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One of the most sought after diving experience is to dive with the 'Raggies' or Ragged Tooth Sharks. Their impressive size- up to 3.5 metres- and it's large protruding teeth give the impression of a ferocious 'man eater'. In Australia in years past, they created such fear that they were hunted almost to extinction.

The Raggie feeds mainly at night on fish and small sharks. It is an 'Ovoviparian cannibal'. The female produces 16 to 23 eggs but the babies eat their siblings until a single offspring per uteri of one metre length, is born.

Most sharks control their boyancy by means of a low density liver. The Raggie is heavier than water and uses the unique system of swallowing air at the surface which it holds in it's stomach to control it's buoyancy.


Every year between June and November, large numbers of Raggies congregate on Aliwal Shoal and it is often possible to dive with a dozen or more adult sharks. When they leave Aliwal, many of these sharks move up to Sodwana Bay and from January through sometimes to May, it is possible to dive with them on Sodwana's Quarter Mile Reef. Quarter Mile is only 10 metres deep which means that, in good conditions, even one star (open water) divers can experience these sharks and good light penetration means wide angle and video photographers can have ideal conditions. Unfortuneately being shallow and near to shore means that in rough seas, swurling sand in the water reduces visibility drastically.

In Southern Africa, far from fearing and menacing these superb creatures, the scuba diving fraternity understand that they offer us an unparalleled opportunity. The Raggies have areas, mainly in caves or overhangs where they feel secure during their non feeding daylight hours. If we respect their feelings of security and do not approach them directly, thet will normally remain immobile. Better yet if a diver releases air from his BC and resists himself totally immobile,the Raggies often become curious and will actually swim towards the diver and over him often close enough that a gentle tilt of your head will result in it touching the undersideofthe shark ....... that is quite something.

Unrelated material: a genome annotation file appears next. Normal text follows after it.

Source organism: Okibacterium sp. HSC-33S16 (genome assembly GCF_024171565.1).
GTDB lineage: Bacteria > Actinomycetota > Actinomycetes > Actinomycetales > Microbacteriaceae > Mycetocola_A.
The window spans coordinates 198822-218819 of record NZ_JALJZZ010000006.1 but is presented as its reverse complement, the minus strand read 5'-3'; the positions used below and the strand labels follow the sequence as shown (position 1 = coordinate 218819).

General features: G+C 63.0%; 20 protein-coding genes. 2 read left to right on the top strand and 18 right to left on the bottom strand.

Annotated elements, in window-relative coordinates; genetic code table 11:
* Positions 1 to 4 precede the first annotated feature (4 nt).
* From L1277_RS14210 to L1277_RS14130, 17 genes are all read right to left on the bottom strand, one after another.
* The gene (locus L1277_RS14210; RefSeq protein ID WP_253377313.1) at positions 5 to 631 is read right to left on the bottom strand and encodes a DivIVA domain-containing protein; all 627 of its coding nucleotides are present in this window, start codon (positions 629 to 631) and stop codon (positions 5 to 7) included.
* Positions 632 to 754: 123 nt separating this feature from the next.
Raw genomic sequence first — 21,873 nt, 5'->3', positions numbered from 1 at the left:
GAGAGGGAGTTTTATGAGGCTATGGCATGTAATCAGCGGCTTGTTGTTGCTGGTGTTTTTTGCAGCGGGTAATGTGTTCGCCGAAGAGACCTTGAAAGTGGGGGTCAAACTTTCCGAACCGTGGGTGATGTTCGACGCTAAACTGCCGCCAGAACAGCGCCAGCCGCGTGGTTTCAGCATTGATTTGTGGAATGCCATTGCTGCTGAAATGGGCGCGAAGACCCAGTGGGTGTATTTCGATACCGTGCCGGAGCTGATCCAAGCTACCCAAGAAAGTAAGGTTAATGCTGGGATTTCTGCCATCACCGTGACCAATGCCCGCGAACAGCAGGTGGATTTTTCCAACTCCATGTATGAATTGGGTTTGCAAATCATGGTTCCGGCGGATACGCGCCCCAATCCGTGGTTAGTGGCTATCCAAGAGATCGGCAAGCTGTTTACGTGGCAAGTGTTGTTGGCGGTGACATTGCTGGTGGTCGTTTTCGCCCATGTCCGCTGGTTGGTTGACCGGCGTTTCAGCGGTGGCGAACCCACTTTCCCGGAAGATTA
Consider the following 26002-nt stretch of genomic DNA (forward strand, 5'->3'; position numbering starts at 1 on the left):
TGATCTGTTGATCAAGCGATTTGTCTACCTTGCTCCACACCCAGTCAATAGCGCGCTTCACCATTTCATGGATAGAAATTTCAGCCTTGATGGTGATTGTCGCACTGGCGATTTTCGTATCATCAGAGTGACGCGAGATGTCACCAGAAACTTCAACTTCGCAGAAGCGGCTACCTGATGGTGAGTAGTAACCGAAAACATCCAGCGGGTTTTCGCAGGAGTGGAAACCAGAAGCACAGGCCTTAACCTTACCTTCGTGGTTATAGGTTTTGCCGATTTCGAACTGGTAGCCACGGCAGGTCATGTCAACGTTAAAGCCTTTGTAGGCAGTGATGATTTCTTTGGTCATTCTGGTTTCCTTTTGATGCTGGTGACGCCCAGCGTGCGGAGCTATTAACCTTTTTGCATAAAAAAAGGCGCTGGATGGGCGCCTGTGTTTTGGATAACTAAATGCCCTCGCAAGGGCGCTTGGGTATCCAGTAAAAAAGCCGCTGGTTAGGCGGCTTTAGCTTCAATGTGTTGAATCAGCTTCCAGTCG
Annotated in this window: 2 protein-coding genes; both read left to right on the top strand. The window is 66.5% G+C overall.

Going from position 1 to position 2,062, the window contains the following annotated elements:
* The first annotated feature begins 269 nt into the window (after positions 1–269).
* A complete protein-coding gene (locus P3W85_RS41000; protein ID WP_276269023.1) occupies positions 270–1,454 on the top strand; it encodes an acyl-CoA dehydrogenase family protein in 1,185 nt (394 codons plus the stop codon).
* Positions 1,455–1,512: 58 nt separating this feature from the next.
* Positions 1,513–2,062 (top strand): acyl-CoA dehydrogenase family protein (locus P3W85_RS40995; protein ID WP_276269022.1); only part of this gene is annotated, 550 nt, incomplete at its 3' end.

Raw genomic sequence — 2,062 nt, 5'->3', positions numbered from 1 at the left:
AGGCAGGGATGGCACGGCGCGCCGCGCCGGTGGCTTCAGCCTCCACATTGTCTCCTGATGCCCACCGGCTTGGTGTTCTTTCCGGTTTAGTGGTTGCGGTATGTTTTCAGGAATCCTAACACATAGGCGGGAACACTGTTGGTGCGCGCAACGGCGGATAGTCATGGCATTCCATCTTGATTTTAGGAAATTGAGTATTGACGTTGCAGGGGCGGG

..Stephane Harge's Raggie videoJean Pierre Sorin's Raggie video

Where to see them

 Aliwal Shoal From June to November each year, Aliwal is home to huge numbers of Ragged Tooth Sharks. In the daytime, they rest on known reefs where they can be approached very closely in complete safety.

Protea Banks  Seen all the year round but huge numbers from June to November.

Sodwana Bay  From December to May, Raggies are normally common on Quarter Mile Reef. In December 2004, however, on the day the Raggies arrived, dozens of boats took out divers all day long and, not unnaturally, the Raggies fled.The KZN Parks Board are now controlling dives on the Raggies at Quarter Mile which we greatly appreciate as it allows real close up diving with them over a few months.

Our Pinnacles, Mozambique dive September 2018 Click

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